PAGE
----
Around that time, Mr Ham moved to the front line of the local health authority and dealt with the distribution of PPSA payments. Since 1993, he has led the team who administer the region's GP pension scheme. The scheme itself has changed dramatically, especially with new GMS contract.

At times, his GP pension work has felt rather like Banquo's ghost: 'It keeps following me around because I have the specialist knowledge. But I like it, because I get to help GPs on a one-to-one level on things personal to them - It is not just 'cash, cash, cash'. I like challenges, therefore the more change the better.'

Recent financial reforms have had big effects. 'Locality commissioning is really growing, which means more PPSA payments, as all the money goes through 'in hand' services.'

Mr Ham favours this. 'It encourages PCTs to take money out of secondary care and keep it in the primary sector - people will look for new ways of referring patients.We get involved in financial rewards for service, and there is more clarity with the enhanced services provisions in the new contracts.'

He predicts that payment by results is going to cause more upheaval, as will the quality measurement and outcomes framework (QMAF). Both will cause retrospective financial adjustment. Once the new QMAF system is in place in April 2005, it will tell the PPSA what money practices should have received, 'and we'll have to look at what we have paid against what the ultimate value of their achievement is'.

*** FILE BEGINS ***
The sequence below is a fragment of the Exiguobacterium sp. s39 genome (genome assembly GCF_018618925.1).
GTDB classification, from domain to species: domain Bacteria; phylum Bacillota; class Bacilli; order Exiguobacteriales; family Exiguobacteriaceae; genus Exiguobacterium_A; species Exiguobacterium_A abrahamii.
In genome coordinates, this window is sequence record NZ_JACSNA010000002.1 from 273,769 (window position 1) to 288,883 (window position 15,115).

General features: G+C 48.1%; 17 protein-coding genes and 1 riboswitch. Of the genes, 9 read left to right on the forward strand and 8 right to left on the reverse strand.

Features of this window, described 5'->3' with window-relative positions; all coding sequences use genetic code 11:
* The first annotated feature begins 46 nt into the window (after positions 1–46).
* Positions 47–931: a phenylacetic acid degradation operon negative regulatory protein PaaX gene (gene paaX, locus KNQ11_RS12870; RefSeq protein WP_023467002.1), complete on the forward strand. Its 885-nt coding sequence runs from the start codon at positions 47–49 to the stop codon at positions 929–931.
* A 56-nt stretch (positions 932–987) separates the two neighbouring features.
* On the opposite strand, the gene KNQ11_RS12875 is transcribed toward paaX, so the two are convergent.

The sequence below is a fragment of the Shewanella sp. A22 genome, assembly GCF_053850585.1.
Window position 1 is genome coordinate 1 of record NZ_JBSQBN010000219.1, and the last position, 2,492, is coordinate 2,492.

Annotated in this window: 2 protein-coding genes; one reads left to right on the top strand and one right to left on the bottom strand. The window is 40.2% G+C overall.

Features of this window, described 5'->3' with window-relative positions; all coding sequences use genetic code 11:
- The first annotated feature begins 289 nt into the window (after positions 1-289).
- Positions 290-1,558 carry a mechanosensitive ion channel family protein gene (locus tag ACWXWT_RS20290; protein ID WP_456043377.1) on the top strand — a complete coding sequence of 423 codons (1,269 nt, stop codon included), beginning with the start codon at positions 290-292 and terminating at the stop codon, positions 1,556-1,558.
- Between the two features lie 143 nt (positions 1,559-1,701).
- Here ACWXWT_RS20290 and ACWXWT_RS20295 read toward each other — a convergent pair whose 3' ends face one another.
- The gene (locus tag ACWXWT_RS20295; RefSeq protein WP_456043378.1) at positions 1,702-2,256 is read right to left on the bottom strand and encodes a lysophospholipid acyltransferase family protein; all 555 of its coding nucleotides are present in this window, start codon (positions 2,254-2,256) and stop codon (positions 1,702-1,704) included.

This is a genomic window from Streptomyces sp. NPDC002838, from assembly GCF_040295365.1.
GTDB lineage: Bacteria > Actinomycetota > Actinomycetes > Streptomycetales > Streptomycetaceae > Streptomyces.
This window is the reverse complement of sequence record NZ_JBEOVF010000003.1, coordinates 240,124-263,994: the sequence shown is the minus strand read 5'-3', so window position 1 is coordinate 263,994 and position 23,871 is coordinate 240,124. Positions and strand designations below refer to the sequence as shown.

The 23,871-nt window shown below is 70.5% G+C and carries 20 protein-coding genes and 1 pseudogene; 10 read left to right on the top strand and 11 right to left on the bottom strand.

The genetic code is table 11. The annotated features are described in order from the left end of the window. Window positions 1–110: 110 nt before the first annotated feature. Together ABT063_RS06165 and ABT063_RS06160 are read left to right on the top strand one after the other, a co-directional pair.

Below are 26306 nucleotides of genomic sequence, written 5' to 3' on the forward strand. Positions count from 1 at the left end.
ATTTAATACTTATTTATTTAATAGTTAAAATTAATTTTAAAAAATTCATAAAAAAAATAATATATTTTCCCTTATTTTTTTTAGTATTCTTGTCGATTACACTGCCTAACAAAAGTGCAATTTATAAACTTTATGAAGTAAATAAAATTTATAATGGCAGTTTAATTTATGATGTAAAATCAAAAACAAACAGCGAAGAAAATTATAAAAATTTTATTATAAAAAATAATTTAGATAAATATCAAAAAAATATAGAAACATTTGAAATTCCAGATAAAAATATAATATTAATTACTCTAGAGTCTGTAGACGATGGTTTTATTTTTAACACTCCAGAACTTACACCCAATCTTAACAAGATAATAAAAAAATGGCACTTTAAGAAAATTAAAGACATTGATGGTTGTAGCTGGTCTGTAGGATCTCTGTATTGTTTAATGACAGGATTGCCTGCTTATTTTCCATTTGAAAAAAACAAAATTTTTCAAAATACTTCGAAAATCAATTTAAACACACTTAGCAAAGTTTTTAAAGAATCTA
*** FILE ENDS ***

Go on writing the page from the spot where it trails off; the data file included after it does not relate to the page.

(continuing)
'Practices receive a third of the total value to which they aspire as an advance. April 2005 could be an interesting time for communication with practices.'

Mr Ham also sees two other key factors which could cause problems: GPs' seniority payments and GPs' pensionable pay. 'The latter is now based on profit forecasts for the year. Until practices' profits are known, we deduct pension contributions on the basis of forecasting, which will not be right to the pound.

Problems could arises when forecasts are too high, where we would then have to make a recovery, which would further reduce practices' profits, which affects pensionable pay!'

Mr Ham's conclusion is that 'PCTs do not really understand what we do largely because we do our work so well'.

'We do a very good job and are a very self-reliant organisation, which has tried to develop along with the changes to the rest of the NHS.'

SUE TALBOT: NEW PUBLIC HEALTH

'As a health visitor I never thought I would be negotiating with multiple agencies'

Sue Talbot is head of public health development and modernisation at Hastings and St Leonards primary care trust in East Sussex. She was also part of the successful health visitor/ school nurse (HV/SN) innovation programme.Ms Talbot is now moving on from the HV/SN work, as the project is no longer attached to GPs, but has moved to the community.

She points out that the borough of Hastings, although in the predominantly wealthy South East, ranks 27th on the national deprivation index.

'My big thing is empowering the community to do things for itself. It is about empowering local people and staff to look at local needs.'

In the past, she feels that health visitors were told what was happening and what they would do: Ms Talbot sees health visitors today as having been instrumental in developing more patient-centred services.

She comes from a health visiting background but says: 'I always had a sense that health visiting was about more than just the traditional, one-to-one basis. I always worked with communities, and wanted to do more of that.'